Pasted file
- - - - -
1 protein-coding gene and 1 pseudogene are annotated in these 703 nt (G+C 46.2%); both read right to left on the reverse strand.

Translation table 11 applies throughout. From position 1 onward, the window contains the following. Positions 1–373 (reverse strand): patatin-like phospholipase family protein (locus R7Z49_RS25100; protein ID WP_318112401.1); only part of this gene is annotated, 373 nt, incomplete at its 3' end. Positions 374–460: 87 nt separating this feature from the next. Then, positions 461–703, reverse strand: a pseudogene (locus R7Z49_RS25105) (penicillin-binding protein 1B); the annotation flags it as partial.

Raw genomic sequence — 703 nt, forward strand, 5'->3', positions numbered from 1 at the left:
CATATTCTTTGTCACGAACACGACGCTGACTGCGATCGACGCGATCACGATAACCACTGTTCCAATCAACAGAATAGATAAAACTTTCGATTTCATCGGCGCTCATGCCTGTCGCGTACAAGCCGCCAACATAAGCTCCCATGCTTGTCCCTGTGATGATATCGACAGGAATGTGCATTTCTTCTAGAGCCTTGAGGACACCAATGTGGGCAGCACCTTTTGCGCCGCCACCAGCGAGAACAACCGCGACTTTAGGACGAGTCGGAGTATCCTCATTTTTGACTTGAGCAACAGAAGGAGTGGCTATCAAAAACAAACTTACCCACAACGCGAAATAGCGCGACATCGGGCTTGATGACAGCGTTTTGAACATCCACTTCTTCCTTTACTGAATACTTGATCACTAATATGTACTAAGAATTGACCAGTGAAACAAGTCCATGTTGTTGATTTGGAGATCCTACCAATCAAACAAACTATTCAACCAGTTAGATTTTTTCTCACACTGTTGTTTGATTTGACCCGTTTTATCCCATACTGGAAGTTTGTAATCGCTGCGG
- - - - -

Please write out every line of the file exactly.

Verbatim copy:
1 protein-coding gene and 1 pseudogene are annotated in these 703 nt (G+C 46.2%); both read right to left on the reverse strand.

Translation table 11 applies throughout. From position 1 onward, the window contains the following. Positions 1–373 (reverse strand): patatin-like phospholipase family protein (locus R7Z49_RS25100; protein ID WP_318112401.1); only part of this gene is annotated, 373 nt, incomplete at its 3' end. Positions 374–460: 87 nt separating this feature from the next. Then, positions 461–703, reverse strand: a pseudogene (locus R7Z49_RS25105) (penicillin-binding protein 1B); the annotation flags it as partial.

Raw genomic sequence — 703 nt, forward strand, 5'->3', positions numbered from 1 at the left:
CATATTCTTTGTCACGAACACGACGCTGACTGCGATCGACGCGATCACGATAACCACTGTTCCAATCAACAGAATAGATAAAACTTTCGATTTCATCGGCGCTCATGCCTGTCGCGTACAAGCCGCCAACATAAGCTCCCATGCTTGTCCCTGTGATGATATCGACAGGAATGTGCATTTCTTCTAGAGCCTTGAGGACACCAATGTGGGCAGCACCTTTTGCGCCGCCACCAGCGAGAACAACCGCGACTTTAGGACGAGTCGGAGTATCCTCATTTTTGACTTGAGCAACAGAAGGAGTGGCTATCAAAAACAAACTTACCCACAACGCGAAATAGCGCGACATCGGGCTTGATGACAGCGTTTTGAACATCCACTTCTTCCTTTACTGAATACTTGATCACTAATATGTACTAAGAATTGACCAGTGAAACAAGTCCATGTTGTTGATTTGGAGATCCTACCAATCAAACAAACTATTCAACCAGTTAGATTTTTTCTCACACTGTTGTTTGATTTGACCCGTTTTATCCCATACTGGAAGTTTGTAATCGCTGCGG